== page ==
Kaid Benfield Archive


Think globally, act regionally: large-scale sustainability planning

Kaid Benfield

Posted March 12, 2008 at 10:18PM

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One of the biggest challenges to managing the way we grow and develop land, or the way we conserve land, is that our settlement patterns and our ecosystems do not match up with the way that we are organized to make decisions, the way we are organized politically. 

The Washington, DC metropolitan area, for example, comprises not just seven counties and the District of Columbia but also ten independent cities in the states of Maryland and Virginia.  That’s not counting the scores of towns and cities that are also parts of counties. 

metropolitan ChicagoIn greater Chicago, a researcher working a decade ago identified a staggering 267 municipalities and counties, along with an incredible total of some 1250 “governments” of one sort or another, including various school and service districts and regional authorities.

Much of NRDC’s policy work is oriented toward the federal government, or the governments of the states, plus work with city governments in our big-city offices, especially New York, Los Angeles, and Chicago.  All of these authorities have influence over land use, but all are also unsatisfactory venues for finding remedies:  the federal government’s influence over private land use can be profound, but it is often indirect; the states have more direct authority, but some regions span multiple states, and many municipalities have stronger authority than their host states; the big-city governments usually have no jurisdiction over the places where sprawl is occurring and natural landscapes are threatened.

My own work tends to be either at the neighborhood scale or the metropolitan scale.  Those are very productive and creative places to think about regional growth and smarter development.  But another, potentially important, scale is emerging that can help our thinking:  the megaregion

ten US "megaregions" 

These are places that are tied together geographically and economically, and are composed of multiple metropolitan areas.  Last year I was involved in a book that identified nine such regions, and some of the thinkers involved with the project have now added another, for a total of ten:  Cascadia (the Pacific Northwest), Northern California, Southern California, the Arizona Sun Corridor, the Texas Triangle, the Gulf Coast, Florida, The Piedmont Atlantic, the Northeast, and the Midwest/Great Lakes.

The framers of the national planning initiative America 2050 put it this way:

By mid-century, more than 70 percent of the nation’s population growth and economic growth is expected to take place in extended networks of metropolitan regions linked by environmental systems, transportation networks, economies, and culture. These emerging “megaregions” are becoming the new competitive units in the global economy, characterized by the increasing movement of goods, people, and capital among their metropolitan regions. Just as metropolitan regions grew from cities to become the geographical units of the 20th century global economy, megaregions – agglomerations of metropolitan regions with integrated labor markets, infrastructure, and land use systems – are rapidly taking their place.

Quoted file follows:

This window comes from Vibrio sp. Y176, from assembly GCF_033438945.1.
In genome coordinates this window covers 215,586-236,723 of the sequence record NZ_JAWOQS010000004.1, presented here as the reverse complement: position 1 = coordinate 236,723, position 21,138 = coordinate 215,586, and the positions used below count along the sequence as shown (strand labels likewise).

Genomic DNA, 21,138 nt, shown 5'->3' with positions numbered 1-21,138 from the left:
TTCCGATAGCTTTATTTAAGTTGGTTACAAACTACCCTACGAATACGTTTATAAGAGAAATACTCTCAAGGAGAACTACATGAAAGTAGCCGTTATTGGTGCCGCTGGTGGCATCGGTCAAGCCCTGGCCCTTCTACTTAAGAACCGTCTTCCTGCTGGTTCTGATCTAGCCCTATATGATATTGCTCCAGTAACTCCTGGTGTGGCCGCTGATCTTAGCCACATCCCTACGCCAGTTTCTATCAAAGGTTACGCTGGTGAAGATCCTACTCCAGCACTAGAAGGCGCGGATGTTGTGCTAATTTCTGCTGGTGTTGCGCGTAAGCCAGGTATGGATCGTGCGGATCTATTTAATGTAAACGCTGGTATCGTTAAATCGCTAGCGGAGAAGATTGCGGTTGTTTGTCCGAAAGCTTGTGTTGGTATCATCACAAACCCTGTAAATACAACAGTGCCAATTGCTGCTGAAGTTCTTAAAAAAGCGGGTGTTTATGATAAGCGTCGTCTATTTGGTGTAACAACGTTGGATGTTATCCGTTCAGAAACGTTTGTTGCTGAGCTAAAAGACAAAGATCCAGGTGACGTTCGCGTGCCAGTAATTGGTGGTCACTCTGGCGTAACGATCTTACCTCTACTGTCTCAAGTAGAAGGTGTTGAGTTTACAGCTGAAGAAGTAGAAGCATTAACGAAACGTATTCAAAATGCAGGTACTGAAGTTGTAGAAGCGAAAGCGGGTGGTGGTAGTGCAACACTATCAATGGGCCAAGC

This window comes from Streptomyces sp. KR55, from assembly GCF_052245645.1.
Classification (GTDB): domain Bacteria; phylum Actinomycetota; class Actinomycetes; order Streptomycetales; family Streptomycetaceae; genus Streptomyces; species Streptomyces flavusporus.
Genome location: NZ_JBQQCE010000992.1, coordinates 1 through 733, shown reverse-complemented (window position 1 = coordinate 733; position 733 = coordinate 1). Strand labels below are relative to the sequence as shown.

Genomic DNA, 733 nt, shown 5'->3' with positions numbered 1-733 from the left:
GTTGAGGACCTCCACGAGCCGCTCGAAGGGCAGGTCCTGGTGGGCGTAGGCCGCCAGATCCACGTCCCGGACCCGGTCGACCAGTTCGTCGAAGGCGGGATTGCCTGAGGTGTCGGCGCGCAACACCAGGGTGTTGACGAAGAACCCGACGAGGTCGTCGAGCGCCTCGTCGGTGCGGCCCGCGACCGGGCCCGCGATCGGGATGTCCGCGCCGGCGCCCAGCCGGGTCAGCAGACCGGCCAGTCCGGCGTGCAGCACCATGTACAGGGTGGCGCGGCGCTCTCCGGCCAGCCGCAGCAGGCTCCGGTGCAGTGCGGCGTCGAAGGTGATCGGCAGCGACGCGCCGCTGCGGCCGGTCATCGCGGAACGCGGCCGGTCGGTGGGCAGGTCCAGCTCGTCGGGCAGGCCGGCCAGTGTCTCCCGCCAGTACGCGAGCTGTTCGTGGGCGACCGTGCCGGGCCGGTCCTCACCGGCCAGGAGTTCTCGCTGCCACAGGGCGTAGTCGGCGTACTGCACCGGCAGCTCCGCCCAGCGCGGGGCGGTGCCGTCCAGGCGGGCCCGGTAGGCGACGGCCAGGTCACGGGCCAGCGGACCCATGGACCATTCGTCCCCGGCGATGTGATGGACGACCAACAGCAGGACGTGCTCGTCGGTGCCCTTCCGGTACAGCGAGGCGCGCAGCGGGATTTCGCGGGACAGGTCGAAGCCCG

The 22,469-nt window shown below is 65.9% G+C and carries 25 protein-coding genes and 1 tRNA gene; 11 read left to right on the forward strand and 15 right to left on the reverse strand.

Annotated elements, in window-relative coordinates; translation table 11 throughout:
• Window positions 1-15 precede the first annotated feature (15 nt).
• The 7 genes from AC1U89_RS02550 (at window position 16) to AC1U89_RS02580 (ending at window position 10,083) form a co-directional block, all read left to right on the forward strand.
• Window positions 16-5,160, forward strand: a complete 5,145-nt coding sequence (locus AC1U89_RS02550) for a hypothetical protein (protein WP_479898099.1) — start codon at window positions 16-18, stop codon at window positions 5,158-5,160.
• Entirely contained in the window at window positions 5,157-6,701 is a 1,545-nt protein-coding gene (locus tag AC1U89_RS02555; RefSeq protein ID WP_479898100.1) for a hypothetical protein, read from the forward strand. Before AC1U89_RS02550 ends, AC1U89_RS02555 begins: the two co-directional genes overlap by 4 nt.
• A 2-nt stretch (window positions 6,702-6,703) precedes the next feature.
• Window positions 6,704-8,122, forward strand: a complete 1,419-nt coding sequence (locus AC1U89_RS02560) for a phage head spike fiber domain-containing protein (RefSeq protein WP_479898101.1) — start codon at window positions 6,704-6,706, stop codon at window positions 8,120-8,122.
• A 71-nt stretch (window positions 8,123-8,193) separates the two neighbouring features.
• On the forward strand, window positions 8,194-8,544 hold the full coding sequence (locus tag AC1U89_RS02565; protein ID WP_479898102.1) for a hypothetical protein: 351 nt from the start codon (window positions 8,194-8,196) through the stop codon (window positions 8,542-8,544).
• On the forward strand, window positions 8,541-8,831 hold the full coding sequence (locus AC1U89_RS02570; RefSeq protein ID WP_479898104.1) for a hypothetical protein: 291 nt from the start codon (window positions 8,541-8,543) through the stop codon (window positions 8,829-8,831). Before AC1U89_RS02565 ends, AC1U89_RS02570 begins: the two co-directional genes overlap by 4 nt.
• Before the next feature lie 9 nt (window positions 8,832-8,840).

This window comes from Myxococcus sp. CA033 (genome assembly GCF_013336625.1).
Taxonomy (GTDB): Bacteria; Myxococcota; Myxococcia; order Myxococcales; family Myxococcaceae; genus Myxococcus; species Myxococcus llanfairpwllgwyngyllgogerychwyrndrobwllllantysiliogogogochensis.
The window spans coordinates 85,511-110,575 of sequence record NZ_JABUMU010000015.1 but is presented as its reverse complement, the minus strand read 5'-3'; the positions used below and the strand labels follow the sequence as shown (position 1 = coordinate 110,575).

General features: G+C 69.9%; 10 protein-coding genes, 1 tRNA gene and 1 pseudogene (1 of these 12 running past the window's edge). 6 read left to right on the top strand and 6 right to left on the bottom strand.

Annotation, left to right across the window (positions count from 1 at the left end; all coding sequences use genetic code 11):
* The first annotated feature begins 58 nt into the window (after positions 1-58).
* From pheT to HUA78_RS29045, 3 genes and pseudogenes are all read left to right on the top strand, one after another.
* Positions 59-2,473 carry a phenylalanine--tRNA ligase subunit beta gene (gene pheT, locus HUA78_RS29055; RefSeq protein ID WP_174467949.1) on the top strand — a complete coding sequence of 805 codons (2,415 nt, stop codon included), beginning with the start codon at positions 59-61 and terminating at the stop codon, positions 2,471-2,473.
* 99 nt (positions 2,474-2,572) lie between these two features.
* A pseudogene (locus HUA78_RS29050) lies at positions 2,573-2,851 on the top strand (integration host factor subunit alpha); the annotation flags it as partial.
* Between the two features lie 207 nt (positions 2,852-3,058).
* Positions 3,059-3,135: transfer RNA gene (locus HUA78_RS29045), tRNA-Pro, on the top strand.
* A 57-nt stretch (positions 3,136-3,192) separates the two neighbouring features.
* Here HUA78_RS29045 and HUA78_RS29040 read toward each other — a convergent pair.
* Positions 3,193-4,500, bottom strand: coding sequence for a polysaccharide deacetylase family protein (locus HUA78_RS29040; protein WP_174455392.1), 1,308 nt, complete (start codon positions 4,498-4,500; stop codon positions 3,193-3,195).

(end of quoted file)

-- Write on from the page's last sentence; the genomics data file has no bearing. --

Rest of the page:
While some very important and rapidly developing places (e.g., Denver, Kansas City, Nashville) are left out of this frame, I think these folks are onto something.  Some of the issues that may be especially suited to megaregional planning and even (gasp) governance include intercity rail transportation networks, watersheds, and ecosystem conservation, just to start.  Most of the states in the Northeastern megaregion have long worked together on air pollution issues, and have more recently joined together in the Regional Greenhouse Gas Initiative to develop regional strategies for addressing global warming.


 NE megaregion: natural and rural land in green, urbanized land in yellow NE megaregion: current urbanized land in yellow, projected urbanized land in bronze (2025) and red (2050)

Indeed, the granddaddy of all megaregions is the Richmond-to-Boston northeastern corridor, first identified by geographer Jean Gottman as “Megalopolis” in the late 1950s.  The Regional Plan Association, based in New York, has published some telling maps of the megaregion, including the two above. 

The map on the left shows the region’s natural areas, with areas currently enjoying protection in dark green; rural or other natural areas are in light green; and the yellow areas are already urbanized.  It essentially shows current conditions.  The map on the right, however, shows what could happen if current trends are not altered:  the existing developed area (as of 2000) is again shown in yellow; the additional area that under current trends will be developed by 2025 is in bronze, and the additional area that under current trends will be developed by 2050 in red-orange.  That’s a sobering vision, to say the least. 

RPA has published a very thoughtful and enlightening paper on the various characteristics of the Northeastern megaregion, and how we might avoid the worst-case scenario through such measures as a regional smart growth compact and cooperative landscape and estuary conservation.  It’s a good blueprint for thinking about growth, development, and sustainability on a large scale.